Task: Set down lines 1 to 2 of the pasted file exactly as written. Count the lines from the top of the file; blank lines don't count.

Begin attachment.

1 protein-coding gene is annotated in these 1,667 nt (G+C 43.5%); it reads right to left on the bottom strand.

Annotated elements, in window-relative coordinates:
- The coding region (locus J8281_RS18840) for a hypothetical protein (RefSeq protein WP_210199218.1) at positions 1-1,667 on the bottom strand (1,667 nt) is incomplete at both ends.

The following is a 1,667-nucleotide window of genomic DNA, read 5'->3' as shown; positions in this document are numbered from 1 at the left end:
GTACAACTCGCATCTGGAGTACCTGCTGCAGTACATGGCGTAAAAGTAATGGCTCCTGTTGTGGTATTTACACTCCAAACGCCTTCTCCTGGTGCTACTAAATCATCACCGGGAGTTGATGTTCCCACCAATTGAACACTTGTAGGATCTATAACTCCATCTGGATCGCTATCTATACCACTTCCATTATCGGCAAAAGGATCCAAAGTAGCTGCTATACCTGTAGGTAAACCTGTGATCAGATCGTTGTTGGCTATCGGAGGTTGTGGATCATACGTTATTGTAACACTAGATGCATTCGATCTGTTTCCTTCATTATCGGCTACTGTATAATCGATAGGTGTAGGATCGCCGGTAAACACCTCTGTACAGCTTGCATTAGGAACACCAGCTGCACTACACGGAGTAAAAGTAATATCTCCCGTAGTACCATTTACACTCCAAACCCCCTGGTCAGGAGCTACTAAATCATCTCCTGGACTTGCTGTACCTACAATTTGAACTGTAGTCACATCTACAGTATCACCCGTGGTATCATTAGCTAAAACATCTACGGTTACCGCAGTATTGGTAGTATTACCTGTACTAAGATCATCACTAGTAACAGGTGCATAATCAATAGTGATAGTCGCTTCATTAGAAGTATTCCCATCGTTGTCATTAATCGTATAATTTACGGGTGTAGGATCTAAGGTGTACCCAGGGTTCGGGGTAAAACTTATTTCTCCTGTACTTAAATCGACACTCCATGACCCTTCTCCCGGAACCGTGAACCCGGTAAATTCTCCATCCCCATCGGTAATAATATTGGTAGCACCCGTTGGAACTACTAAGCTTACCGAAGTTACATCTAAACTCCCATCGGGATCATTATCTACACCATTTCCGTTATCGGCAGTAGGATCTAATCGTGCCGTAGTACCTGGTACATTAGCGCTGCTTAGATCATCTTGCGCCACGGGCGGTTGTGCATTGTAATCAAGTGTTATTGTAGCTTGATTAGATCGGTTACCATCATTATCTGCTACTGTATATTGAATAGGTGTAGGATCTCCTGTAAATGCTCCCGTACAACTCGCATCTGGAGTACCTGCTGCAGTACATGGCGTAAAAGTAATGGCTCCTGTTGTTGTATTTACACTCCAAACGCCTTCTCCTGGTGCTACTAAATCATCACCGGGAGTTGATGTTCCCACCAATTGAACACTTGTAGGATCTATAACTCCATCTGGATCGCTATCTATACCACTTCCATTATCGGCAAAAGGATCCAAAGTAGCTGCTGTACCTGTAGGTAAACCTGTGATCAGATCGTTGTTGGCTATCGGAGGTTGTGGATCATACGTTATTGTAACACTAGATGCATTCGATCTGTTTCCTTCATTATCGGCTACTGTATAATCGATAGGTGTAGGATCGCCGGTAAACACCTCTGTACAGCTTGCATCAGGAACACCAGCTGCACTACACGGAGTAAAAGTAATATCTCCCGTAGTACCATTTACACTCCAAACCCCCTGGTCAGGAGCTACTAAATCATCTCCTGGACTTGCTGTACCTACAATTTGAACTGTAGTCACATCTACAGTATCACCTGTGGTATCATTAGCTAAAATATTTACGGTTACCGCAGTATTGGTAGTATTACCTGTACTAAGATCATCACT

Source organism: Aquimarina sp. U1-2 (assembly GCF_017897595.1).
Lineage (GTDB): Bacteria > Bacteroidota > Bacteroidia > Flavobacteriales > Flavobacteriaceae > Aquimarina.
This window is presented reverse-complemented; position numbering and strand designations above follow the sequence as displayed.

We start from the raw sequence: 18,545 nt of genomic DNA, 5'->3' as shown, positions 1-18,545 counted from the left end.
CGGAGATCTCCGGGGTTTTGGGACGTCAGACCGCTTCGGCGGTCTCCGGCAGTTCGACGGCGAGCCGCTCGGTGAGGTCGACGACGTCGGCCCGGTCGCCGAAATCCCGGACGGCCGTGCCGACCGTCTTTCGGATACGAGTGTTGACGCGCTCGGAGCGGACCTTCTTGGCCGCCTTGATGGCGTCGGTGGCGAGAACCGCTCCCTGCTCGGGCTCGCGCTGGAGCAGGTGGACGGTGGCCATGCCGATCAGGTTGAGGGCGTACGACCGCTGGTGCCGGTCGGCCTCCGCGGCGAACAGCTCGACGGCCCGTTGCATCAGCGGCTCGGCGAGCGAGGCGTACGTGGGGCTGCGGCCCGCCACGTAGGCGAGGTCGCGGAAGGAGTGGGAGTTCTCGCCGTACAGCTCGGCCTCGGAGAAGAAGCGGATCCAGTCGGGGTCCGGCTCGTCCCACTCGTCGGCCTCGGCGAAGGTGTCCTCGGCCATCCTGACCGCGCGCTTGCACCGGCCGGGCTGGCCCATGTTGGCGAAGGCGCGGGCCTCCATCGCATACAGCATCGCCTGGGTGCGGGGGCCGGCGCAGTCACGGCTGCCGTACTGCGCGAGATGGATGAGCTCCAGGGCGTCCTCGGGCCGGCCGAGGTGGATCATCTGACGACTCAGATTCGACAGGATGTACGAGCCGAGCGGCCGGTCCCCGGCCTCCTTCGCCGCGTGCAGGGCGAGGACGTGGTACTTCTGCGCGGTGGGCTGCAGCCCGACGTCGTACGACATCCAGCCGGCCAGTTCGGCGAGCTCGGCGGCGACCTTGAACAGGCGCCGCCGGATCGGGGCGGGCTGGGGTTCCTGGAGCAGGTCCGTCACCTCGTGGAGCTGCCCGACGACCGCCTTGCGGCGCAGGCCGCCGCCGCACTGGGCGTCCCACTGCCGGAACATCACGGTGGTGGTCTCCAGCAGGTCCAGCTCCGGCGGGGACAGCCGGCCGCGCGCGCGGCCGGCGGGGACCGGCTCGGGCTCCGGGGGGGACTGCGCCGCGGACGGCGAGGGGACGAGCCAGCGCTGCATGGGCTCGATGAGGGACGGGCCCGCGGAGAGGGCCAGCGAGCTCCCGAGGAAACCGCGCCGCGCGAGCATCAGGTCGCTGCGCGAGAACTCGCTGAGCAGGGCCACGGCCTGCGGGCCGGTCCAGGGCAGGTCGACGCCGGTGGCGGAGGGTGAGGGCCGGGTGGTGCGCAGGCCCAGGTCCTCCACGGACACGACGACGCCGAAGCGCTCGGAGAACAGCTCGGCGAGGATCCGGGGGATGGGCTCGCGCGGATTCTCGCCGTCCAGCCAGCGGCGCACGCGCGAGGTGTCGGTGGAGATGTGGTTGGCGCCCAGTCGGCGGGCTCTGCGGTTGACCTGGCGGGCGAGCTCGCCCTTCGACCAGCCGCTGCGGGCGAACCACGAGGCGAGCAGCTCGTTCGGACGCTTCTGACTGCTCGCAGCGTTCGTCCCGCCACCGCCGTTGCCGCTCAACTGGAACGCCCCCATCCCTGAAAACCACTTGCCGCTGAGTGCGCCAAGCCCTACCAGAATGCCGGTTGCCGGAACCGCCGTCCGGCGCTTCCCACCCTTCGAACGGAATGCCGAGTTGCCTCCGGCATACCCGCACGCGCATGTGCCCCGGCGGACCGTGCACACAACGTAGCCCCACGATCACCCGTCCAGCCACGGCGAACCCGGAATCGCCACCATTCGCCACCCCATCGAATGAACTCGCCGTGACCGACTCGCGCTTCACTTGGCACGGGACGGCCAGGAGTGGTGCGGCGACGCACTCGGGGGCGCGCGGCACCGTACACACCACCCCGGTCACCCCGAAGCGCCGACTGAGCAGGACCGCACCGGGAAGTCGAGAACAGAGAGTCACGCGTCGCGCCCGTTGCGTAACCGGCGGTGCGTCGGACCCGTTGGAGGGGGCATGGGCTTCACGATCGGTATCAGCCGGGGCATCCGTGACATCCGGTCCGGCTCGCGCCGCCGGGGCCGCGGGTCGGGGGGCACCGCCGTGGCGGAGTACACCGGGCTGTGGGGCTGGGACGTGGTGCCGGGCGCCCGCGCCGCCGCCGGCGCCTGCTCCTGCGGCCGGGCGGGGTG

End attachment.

1 protein-coding gene is annotated in these 1,667 nt (G+C 43.5%); it reads right to left on the bottom strand.

Annotated elements, in window-relative coordinates: